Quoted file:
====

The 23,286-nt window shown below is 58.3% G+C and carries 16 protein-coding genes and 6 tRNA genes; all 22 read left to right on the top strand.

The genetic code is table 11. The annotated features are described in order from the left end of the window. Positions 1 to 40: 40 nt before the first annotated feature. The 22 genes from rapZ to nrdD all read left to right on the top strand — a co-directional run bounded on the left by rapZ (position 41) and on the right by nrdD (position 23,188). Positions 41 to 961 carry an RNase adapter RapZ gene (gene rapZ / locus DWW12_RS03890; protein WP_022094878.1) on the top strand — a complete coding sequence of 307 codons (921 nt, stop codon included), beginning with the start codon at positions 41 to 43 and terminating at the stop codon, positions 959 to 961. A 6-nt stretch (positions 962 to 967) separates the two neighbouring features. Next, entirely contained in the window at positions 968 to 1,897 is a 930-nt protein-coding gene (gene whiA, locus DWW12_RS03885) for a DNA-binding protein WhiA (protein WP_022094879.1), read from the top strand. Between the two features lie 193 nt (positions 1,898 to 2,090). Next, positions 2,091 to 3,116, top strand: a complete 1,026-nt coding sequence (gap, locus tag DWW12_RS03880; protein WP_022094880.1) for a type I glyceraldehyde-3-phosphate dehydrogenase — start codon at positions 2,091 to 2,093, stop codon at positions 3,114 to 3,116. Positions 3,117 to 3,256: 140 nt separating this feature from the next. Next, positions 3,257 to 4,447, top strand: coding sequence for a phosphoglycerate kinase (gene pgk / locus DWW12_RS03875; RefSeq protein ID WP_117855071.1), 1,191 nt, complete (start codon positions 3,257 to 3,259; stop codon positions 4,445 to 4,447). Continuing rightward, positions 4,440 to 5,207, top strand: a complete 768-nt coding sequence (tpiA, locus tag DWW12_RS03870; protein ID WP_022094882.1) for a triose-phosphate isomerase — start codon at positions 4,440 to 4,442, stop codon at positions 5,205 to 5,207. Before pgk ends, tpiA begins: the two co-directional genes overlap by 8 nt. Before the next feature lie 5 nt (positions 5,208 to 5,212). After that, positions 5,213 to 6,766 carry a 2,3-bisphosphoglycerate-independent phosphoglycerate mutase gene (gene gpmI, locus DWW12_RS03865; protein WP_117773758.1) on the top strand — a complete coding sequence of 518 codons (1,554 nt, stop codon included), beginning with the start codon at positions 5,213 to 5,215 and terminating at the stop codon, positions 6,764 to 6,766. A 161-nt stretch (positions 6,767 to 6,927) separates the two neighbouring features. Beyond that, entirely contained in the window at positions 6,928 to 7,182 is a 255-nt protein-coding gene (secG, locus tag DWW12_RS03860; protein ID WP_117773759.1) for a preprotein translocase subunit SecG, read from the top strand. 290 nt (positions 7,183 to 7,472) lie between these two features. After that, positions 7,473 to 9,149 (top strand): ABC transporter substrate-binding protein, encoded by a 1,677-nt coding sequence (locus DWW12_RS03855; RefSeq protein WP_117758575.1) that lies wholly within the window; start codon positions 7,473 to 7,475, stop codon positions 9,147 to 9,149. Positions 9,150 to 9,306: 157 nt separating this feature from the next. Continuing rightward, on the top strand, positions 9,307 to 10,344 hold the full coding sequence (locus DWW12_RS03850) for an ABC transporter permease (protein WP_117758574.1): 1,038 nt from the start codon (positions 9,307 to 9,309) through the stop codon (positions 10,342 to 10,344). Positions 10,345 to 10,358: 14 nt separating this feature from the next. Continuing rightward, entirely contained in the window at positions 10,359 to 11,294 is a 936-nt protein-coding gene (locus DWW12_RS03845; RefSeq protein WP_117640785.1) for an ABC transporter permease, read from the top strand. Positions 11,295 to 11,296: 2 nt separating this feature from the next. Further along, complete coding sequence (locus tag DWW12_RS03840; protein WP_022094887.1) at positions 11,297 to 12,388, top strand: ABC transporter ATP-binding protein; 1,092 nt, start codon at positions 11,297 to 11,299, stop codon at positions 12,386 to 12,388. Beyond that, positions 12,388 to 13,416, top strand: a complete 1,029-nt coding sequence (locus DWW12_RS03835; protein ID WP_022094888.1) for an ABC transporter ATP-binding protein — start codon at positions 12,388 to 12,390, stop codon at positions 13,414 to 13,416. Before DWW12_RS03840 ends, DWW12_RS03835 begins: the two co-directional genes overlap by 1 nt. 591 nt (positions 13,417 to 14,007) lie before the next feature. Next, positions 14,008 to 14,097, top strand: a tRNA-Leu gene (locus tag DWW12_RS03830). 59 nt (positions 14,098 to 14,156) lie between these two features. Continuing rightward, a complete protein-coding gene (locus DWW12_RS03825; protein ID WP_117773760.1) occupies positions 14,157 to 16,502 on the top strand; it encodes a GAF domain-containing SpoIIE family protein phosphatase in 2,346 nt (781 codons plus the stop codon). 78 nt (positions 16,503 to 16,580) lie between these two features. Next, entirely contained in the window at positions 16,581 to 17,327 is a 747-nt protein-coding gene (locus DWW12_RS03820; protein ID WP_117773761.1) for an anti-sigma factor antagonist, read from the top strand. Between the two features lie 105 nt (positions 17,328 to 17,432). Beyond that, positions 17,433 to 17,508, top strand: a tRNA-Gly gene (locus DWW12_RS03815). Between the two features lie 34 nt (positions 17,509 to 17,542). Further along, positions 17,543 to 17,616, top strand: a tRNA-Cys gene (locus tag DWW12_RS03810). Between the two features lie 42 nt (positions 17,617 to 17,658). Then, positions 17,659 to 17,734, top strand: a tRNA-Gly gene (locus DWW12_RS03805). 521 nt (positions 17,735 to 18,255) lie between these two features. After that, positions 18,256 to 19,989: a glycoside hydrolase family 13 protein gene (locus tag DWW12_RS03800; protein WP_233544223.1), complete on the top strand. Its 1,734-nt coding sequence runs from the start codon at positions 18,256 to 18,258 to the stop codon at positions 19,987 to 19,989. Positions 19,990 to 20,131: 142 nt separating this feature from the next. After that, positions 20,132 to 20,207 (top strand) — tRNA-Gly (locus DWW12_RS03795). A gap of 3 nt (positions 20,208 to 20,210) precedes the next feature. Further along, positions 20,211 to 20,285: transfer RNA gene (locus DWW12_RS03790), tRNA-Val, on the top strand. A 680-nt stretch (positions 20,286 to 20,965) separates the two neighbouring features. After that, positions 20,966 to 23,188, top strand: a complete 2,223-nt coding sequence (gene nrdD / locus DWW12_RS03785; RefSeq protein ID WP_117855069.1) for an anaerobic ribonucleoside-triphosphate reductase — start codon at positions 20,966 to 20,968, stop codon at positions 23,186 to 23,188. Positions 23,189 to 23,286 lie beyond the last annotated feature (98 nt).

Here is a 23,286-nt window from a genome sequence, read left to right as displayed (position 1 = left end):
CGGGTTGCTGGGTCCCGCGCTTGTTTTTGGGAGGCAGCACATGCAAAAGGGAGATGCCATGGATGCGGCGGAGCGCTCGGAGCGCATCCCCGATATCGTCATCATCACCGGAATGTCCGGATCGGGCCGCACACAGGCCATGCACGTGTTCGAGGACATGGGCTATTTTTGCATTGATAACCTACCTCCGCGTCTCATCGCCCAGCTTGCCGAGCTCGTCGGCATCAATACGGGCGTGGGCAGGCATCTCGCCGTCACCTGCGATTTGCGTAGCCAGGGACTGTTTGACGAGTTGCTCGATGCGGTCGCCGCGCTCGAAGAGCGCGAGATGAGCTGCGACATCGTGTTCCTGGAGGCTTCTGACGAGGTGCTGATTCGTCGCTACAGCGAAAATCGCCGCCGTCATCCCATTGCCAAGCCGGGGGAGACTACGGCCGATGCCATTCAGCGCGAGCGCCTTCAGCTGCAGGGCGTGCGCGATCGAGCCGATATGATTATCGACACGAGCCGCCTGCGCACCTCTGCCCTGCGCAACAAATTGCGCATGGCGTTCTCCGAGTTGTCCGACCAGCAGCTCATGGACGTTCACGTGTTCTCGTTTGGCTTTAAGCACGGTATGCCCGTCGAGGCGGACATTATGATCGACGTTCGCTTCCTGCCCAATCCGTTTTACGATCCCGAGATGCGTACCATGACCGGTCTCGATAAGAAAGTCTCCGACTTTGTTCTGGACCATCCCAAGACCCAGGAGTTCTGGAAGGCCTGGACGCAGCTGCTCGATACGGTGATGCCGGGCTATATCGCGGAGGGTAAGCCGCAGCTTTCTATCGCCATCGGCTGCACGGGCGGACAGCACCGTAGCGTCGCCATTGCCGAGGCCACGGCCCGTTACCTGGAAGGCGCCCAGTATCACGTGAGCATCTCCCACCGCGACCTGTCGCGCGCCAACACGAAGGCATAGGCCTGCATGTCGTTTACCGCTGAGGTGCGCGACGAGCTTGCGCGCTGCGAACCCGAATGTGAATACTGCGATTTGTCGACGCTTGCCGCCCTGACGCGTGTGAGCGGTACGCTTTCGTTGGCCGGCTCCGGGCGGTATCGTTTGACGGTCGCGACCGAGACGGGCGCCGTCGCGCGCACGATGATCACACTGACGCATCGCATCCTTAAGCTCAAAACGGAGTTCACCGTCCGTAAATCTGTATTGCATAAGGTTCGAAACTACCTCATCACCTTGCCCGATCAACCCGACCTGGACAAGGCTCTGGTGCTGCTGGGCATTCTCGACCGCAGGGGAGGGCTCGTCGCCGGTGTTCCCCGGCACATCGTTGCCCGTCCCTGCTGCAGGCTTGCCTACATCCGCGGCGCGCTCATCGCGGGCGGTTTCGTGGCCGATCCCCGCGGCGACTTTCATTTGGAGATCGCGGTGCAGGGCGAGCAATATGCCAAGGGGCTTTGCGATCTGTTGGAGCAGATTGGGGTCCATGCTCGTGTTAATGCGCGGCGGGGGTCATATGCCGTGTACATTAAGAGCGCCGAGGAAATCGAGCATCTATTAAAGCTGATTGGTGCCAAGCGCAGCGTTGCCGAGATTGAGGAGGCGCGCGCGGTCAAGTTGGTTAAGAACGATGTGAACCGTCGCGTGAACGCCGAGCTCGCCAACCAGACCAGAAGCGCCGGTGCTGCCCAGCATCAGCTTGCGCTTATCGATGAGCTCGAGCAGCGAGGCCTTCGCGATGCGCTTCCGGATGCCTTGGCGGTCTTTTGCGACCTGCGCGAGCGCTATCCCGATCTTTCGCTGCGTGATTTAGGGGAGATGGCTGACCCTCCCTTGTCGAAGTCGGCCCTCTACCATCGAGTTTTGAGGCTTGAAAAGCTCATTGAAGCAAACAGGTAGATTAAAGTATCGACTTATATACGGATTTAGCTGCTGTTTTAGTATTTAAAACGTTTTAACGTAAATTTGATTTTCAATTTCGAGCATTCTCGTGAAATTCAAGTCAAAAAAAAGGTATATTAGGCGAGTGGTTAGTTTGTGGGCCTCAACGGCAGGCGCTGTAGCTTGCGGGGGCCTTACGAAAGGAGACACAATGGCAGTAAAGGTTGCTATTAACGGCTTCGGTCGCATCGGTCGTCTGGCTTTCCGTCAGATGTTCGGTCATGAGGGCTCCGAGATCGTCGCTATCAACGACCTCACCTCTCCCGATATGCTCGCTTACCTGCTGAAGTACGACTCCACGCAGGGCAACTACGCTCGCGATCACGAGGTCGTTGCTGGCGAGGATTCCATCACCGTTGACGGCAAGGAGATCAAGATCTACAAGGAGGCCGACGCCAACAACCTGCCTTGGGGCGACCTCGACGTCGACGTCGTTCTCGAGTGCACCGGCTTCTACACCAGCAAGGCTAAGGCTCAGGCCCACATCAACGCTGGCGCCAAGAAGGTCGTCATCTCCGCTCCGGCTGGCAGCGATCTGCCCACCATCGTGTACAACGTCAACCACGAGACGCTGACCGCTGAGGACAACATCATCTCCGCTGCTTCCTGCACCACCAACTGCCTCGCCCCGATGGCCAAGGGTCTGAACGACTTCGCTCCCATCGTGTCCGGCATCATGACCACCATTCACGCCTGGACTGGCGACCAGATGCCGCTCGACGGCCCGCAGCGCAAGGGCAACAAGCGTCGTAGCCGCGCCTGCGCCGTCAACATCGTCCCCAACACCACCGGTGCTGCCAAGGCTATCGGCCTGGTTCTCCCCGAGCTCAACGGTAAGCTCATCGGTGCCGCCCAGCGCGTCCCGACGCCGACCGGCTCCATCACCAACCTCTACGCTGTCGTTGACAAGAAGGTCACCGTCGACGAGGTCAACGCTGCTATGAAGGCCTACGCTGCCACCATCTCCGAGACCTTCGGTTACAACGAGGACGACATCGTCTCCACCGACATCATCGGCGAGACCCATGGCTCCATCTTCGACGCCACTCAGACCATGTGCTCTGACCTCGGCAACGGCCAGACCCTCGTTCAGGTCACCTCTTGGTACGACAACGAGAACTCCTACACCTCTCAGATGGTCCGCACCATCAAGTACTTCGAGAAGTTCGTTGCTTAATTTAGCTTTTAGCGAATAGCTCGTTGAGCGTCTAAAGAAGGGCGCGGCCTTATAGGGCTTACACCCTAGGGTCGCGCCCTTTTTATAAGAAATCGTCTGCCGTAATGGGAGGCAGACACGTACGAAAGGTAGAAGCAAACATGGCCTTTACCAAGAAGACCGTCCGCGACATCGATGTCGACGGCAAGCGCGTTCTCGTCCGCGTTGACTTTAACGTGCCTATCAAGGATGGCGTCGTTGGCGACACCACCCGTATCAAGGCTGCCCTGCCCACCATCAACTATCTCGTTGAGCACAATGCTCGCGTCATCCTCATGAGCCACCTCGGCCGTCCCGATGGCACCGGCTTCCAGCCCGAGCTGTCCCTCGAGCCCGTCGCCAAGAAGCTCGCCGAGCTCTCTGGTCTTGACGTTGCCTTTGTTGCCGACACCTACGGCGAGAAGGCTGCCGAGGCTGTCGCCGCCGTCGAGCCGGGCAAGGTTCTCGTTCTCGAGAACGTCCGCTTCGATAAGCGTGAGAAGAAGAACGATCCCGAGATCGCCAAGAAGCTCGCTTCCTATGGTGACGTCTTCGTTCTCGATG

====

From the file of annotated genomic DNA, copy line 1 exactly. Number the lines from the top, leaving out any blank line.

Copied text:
The 23,286-nt window shown below is 58.3% G+C and carries 16 protein-coding genes and 6 tRNA genes; all 22 read left to right on the top strand.